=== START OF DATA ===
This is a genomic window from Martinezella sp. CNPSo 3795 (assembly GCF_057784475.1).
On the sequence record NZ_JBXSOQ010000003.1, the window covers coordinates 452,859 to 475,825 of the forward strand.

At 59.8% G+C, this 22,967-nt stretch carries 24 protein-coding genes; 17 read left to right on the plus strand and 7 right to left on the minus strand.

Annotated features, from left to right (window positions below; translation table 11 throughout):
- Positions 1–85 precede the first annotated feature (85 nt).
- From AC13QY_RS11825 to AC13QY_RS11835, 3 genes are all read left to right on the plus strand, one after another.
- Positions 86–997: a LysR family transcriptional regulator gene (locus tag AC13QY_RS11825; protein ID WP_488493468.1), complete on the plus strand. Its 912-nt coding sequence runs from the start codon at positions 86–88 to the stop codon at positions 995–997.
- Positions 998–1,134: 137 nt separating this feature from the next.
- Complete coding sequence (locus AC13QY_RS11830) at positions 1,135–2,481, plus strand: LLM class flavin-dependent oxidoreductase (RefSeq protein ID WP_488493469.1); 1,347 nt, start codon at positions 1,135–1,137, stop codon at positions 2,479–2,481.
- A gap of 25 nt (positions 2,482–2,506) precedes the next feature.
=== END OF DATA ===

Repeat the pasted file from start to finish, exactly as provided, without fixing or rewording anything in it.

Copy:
This is a genomic window from Martinezella sp. CNPSo 3795 (assembly GCF_057784475.1).
On the sequence record NZ_JBXSOQ010000003.1, the window covers coordinates 452,859 to 475,825 of the forward strand.

At 59.8% G+C, this 22,967-nt stretch carries 24 protein-coding genes; 17 read left to right on the plus strand and 7 right to left on the minus strand.

Annotated features, from left to right (window positions below; translation table 11 throughout):
- Positions 1–85 precede the first annotated feature (85 nt).
- From AC13QY_RS11825 to AC13QY_RS11835, 3 genes are all read left to right on the plus strand, one after another.
- Positions 86–997: a LysR family transcriptional regulator gene (locus tag AC13QY_RS11825; protein ID WP_488493468.1), complete on the plus strand. Its 912-nt coding sequence runs from the start codon at positions 86–88 to the stop codon at positions 995–997.
- Positions 998–1,134: 137 nt separating this feature from the next.
- Complete coding sequence (locus AC13QY_RS11830) at positions 1,135–2,481, plus strand: LLM class flavin-dependent oxidoreductase (RefSeq protein ID WP_488493469.1); 1,347 nt, start codon at positions 1,135–1,137, stop codon at positions 2,479–2,481.
- A gap of 25 nt (positions 2,482–2,506) precedes the next feature.